Blocking Knitting: How To for Beginners

Blocking Knitting_ How To for Beginners.png

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I want to preface this post with a question. Do you block your knitting?

I've taught workshops to people who have been knitting for YEARS who look at me blankly when I tell them they should be blocking their knitting. I always find this shocking, because I think it is hands down one of the most important elements in creating a polished and professional finish!

Essentially, blocking knitting is just the process of washing our knitted piece, then pinning it out to dry in the exact shape we want it. Natural fibres (mainly animal fibres) are actually very malleable when wet. If you've got longish hair, you'll know that the general advice is to not brush it when it's wet, as it's much more elastic. The same goes for animal fibre (read: hair).

Blocking out your work fixes a multitude of sins. If you have some stitches that are slightly wonky looking, or a slightly more trapezium shaped square than you would like, you can ease the wet stitches to do as you say!

Now, I'd like to pop in a slight disclaimer here: the results you get from this may vary if you're using acrylic yarn. The jury states that you can't block acrylic knitting, but I disagree. I have seen it improve the overall appearance of less than perfect acrylic knitting (in fact, the swatch I use in this very post is 100% acrylic), but be aware that it might not work the way you'd like it to.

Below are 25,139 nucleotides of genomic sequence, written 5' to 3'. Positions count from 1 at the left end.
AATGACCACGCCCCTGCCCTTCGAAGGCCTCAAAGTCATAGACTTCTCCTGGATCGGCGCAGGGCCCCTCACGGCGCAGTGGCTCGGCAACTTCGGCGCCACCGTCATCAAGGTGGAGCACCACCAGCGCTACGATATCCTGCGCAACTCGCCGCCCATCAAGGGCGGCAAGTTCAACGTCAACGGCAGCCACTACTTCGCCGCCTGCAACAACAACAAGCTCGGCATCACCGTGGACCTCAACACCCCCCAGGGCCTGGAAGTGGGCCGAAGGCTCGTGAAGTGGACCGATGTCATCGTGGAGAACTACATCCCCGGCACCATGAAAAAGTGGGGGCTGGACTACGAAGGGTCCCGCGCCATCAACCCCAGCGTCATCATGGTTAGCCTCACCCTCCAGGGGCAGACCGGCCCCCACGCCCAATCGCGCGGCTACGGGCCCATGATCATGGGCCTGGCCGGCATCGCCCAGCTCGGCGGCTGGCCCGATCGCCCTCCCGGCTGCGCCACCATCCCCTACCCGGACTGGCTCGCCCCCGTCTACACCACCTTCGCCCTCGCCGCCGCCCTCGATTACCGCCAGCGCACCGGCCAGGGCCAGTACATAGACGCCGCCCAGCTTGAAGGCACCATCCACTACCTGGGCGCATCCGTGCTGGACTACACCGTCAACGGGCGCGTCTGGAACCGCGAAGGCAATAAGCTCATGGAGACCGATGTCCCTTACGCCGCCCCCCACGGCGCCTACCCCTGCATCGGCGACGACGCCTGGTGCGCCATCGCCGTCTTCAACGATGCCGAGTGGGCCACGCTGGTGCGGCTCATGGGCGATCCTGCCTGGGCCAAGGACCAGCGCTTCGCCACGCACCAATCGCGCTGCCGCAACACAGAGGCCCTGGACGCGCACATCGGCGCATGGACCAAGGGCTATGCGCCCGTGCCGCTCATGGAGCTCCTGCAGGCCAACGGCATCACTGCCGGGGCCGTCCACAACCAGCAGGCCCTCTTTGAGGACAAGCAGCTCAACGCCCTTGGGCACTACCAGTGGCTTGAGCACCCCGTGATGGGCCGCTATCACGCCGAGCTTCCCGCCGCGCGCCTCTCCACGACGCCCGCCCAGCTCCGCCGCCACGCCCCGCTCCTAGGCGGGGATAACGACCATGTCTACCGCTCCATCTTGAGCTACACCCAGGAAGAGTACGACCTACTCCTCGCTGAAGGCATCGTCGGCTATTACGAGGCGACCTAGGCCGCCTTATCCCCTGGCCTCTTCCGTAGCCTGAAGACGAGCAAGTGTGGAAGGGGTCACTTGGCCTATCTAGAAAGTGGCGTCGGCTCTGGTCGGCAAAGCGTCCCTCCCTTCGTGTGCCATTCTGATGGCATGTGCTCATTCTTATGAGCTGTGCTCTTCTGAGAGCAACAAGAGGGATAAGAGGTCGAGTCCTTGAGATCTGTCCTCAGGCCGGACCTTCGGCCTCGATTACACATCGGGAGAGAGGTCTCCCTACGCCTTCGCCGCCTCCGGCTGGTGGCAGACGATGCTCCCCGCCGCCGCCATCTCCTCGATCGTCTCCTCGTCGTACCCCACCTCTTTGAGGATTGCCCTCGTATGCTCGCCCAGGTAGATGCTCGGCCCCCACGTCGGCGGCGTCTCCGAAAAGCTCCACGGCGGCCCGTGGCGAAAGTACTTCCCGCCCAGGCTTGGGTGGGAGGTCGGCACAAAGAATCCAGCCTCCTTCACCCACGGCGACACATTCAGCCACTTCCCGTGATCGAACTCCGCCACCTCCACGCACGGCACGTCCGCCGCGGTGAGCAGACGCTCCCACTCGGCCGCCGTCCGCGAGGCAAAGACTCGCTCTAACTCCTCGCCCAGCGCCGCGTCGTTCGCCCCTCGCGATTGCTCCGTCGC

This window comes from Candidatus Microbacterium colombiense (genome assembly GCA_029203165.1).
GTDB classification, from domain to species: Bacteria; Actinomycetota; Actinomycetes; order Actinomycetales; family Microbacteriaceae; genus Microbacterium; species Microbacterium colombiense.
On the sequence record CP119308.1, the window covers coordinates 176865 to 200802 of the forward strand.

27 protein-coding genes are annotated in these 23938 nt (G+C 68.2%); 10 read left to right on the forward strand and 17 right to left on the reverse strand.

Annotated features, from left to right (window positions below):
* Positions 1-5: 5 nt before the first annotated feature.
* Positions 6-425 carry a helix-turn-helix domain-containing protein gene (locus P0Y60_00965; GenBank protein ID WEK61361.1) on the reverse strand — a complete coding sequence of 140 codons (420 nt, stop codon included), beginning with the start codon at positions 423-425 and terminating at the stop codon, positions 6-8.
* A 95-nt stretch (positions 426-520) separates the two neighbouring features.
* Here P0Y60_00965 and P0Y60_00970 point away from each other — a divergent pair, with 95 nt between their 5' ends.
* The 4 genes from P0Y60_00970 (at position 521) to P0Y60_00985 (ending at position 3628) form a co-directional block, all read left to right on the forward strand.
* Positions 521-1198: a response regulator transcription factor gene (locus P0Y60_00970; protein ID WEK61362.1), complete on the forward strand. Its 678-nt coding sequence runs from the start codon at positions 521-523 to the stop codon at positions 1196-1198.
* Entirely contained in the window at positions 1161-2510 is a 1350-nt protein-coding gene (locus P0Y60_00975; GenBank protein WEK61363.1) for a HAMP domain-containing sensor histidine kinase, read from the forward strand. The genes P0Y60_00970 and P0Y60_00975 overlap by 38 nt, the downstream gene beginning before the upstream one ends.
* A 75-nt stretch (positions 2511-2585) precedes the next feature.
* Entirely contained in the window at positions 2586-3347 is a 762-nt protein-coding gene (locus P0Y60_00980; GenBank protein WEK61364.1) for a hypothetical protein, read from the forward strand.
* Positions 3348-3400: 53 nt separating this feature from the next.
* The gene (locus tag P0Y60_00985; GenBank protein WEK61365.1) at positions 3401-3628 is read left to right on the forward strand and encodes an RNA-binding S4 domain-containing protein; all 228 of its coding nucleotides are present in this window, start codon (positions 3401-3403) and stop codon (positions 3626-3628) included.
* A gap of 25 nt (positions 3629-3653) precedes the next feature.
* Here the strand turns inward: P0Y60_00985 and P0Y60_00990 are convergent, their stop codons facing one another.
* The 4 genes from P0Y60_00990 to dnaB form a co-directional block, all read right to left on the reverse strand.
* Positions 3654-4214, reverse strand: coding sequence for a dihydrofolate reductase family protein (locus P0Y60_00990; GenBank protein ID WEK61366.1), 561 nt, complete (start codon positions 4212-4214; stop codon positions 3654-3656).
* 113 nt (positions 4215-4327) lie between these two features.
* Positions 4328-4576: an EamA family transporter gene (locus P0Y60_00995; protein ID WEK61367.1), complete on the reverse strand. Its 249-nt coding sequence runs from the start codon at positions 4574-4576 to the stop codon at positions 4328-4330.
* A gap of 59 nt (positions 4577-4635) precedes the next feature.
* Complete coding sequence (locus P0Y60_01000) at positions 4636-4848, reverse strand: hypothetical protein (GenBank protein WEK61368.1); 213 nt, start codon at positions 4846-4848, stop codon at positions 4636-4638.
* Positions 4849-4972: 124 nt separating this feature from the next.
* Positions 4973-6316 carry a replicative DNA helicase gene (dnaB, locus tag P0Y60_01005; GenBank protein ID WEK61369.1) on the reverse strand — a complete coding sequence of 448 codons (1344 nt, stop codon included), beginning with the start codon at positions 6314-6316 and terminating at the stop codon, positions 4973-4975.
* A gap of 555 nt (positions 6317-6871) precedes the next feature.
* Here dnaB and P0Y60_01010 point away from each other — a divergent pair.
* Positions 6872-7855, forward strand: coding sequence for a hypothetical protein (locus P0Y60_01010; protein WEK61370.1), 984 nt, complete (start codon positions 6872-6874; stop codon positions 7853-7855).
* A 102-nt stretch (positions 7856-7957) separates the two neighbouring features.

So, how do you go about blocking knitting? Keep reading and I'll tell you!

What you will need:


Step 1:

Fill your washing-up bowl with lukewarm water, and add a splodge of your soap so it's nice and sudsy.

Step 2:


Put your piece of knitting into the water, and give it a gentle squeeze under the water. You want to completely saturate the fibres. If you're using an animal fibre, you definitely DO NOT want to agitate the knitting, as it will felt it all together, and then all of your hard work will be wasted.

Step 3:

Supporting the whole piece of fabric in your hands (wool stretches easily when it's wet, so you need to make sure it doesn't or it will end up all misshapen) Rinse the bubbles from your piece until gently flowing cold water.

Step 4:

Lay the knitted fabric on the towel, roll it up and gently squeeze the excess water from it.

Step 5:


This is the bit that really makes the difference. Using either your foam mat (kids play mats are fab for this) or a folded up towel, lay the knitting onto it and adjust the shape so it looks how you want it to look. Then, secure the edges with your blocking pins, being careful to keep the edges straight, and not overstretching them.

Step 6:


Leave to dry. I usually pop mine in front of the fire in Winter, or outside in the sun in Summer.

Tadaaah! A beautifully neat piece of knitting, living up to its full potential!

If you're interested in this stitch pattern, it's from The Japanese Knitting Stitch Bible, which I've reviewed on my blog here!